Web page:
Devi S. Laskar (Counterpoint)
As a child, I was intrigued by the idea that just before death, scenes from my life would flash before my eyes. In The Atlas of Reds and Blues, the main character, “Mother,” finds herself in this very situation. She is an American-born daughter of Bengali immigrants, shot by police in her own driveway. In a series of stunning vignettes, Laskar tells the story of Mother lying quietly, bleeding, and reflecting on her life: “She lies on the concrete, wanting to laugh but can’t, but the corners of her mouth turn upward. Gift from God echoes inside her. Her name means ‘Gift from God.’”
Yangsze Choo (Flatiron Books)
Ji Lin, a spunky teenage girl growing up in 1930s Malaya, is surrounded by unattainable things. Her stepfather blocks her ambitions to enter nursing or teaching, her stepbrother is elusive, and her mother’s Mahjong debt is crippling. Meanwhile, Ren, an 11-year-old Chinese servant, has been tasked by his deceased British master with finding the old man’s severed finger and returning it to his grave, thus freeing his spirit to travel into the afterlife. Choo intertwines a mystical Asian culture with the more skeptical British Empire, creating a magical setting in which Ji Lin and Ren spin closer and closer to one another. An enthralling read.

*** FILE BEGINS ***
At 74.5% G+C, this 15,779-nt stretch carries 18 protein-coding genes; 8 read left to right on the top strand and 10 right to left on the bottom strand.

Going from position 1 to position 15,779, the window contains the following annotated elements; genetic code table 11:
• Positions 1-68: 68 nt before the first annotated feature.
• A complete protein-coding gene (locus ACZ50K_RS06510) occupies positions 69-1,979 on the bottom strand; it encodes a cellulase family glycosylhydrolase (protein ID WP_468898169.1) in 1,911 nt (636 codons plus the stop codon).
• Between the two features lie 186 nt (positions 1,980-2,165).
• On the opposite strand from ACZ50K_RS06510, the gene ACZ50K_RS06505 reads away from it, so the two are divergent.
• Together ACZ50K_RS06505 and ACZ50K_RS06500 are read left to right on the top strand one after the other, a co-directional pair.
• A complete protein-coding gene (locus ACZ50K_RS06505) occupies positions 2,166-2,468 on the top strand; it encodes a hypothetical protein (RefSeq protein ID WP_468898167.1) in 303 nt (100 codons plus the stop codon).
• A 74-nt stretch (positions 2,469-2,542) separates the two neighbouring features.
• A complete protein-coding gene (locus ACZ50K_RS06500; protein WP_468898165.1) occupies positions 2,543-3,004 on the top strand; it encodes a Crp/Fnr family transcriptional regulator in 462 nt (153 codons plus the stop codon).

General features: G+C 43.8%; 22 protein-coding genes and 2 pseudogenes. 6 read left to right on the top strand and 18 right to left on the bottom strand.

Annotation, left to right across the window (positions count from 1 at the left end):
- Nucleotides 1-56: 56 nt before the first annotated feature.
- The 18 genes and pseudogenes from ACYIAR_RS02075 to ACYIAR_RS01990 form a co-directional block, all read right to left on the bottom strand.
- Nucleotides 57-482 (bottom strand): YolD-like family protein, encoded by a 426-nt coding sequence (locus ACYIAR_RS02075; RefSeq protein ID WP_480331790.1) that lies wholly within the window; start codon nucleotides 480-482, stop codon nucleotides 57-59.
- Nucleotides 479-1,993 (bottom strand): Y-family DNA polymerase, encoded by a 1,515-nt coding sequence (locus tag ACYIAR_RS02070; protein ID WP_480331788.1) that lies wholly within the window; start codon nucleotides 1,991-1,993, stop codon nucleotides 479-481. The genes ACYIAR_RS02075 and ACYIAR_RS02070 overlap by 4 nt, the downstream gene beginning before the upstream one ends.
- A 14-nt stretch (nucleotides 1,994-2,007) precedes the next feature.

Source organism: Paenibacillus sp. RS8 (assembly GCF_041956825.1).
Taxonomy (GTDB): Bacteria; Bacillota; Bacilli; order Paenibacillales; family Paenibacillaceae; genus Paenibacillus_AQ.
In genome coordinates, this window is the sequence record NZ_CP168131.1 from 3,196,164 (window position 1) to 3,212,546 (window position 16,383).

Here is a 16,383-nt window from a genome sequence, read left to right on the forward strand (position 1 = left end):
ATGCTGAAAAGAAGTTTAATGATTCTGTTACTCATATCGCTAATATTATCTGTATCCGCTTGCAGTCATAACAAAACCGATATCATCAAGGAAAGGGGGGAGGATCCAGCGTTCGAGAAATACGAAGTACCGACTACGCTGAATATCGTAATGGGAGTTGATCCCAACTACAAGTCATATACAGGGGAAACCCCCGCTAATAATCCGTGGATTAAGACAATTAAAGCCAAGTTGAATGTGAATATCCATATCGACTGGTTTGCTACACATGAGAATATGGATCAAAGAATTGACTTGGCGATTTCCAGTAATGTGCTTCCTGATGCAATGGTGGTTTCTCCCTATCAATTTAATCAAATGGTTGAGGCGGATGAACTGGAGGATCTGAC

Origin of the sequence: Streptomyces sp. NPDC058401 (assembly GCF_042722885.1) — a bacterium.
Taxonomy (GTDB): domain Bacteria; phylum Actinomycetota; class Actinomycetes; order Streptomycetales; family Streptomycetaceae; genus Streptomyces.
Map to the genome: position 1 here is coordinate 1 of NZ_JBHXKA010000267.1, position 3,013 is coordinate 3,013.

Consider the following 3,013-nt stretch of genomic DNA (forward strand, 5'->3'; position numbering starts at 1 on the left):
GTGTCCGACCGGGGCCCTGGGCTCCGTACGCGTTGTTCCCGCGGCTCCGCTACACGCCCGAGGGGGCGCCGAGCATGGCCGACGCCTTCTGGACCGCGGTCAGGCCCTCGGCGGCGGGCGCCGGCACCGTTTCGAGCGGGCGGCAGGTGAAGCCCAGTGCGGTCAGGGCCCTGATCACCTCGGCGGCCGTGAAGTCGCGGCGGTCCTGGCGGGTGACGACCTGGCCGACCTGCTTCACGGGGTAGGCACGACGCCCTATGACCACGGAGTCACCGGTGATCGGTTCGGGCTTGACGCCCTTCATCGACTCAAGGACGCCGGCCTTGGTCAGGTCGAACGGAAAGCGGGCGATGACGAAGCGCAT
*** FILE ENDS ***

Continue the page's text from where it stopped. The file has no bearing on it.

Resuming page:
Anissa Gray (Berkley)
Althea and her husband, Proctor, are arrested for financially fleecing their own community, and Althea’s sisters, Viola and Lillian, try to hold everything together. (“Everything” includes Althea’s two daughters, one of whom turned in her parents.) The converging characters bring the past with them, and as the grandmother says, “Hungry ghosts got to be fed.” Gray’s book is a gritty, raw study in how the past shapes the present—how it influences our ability (or inability) to change. As Lillian says, “We may not be gods anymore, but we do still have to have some power. Over ourselves. To do what’s right.”
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